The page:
Step 3: Nature

Permaculture gardens
The idea behind a permaculture garden is to grow plants which naturally occur in a given climate using resources which best serve the environment. A permaculture garden behaves like a system of interconnected vessels, and each part – rainwater, compost, branches and stones for building patches – is an element of a process chain. More information about permaculture gardens in Poland can be found here, here and here.

Structural substrates instead of tarmac 

In order to increase the permeability and retention capacity of soil in the city, a structural substrate or other permeable hardened surface (i.e. gravel, stone, grass, earth surfaces) can be used instead of tarmac or paving slabs. It is also worth considering removing some or all of the old tarmac and allocating more space for vegetation, reducing traffic routes to the necessary minimum. Read more.

Irrigation systems

It is worth investing in irrigation systems adjusted to the landscape, which would transport rainwater through a network of canals, ditches, ponds and wetlands. A park or square designed in this way would certainly become a pleasant recreational area for residents and the audience of the institution. Similarly, a playground area may be designed using natural resources, such as stones, moss or grass.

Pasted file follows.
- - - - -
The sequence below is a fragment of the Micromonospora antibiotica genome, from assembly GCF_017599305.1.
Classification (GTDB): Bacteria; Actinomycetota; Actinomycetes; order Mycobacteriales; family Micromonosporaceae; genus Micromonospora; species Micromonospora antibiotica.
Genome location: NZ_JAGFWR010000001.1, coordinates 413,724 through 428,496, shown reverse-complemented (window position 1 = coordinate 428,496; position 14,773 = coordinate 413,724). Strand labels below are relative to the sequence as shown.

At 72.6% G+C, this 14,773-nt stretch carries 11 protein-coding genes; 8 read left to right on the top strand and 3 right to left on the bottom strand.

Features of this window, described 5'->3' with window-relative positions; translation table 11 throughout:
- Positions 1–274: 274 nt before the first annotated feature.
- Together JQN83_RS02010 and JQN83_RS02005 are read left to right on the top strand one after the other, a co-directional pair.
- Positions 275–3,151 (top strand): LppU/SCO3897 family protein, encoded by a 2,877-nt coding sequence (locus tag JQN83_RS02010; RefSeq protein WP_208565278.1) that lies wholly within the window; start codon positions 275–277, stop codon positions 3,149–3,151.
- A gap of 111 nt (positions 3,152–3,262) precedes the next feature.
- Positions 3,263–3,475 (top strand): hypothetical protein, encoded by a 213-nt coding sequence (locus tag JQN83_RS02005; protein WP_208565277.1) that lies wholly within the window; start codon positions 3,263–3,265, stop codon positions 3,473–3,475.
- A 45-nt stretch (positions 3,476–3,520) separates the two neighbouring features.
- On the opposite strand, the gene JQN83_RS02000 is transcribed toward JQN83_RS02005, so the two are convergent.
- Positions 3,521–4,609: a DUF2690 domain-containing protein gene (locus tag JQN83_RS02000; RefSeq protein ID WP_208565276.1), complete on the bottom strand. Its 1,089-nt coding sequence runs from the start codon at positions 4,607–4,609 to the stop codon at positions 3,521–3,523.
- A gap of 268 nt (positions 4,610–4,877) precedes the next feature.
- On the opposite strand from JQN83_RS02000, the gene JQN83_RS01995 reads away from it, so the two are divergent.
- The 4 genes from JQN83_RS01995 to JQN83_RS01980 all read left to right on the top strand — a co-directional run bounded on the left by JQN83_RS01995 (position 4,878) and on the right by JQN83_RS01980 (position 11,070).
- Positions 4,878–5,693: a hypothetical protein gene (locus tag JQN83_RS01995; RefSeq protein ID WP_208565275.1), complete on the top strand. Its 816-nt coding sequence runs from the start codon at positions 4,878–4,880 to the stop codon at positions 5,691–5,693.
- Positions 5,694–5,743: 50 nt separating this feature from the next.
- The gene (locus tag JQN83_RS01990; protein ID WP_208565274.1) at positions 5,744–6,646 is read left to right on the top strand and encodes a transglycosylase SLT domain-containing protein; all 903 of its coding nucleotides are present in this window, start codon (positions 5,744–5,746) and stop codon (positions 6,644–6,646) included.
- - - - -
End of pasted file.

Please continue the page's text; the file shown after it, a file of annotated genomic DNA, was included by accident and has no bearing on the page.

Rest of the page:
Green roofs

Green roofs and walls of buildings in the city effectively hold rainwater in, preventing flooding during downpours. They also have a positive effect on the microclimate. They can reduce the costs of heating or cooling buildings. More about green roofs on the website of the Polish Green Roofs Association.

Saving old trees

A one hundred-year-old healthy beech produces 1,200 liters of oxygen per hour. This is more or less the same as 1,700 ten-year-old beeches. Old trees do not only offer a larger transpiration area (evaporation of water from tree leaves), and reduce the level of air pollution and noise, but are also a rich habitat for millions of organisms (fungi, birds, insects, small mammals). Even if an old tree is sick, has cavities, or is at risk of being windfallen for various reasons, it is worth thoroughly considering whether it should be felled. Young seedlings will never compensate for the loss of the richness of flora and fauna of the old tree shaped over many years. Instead of cutting them down, we can maintain their stability and longevity using modern methods of binding in the tree crowns, without risk to the safety of people and property in the vicinity. In exceptional circumstances, the tree can also be transplanted.

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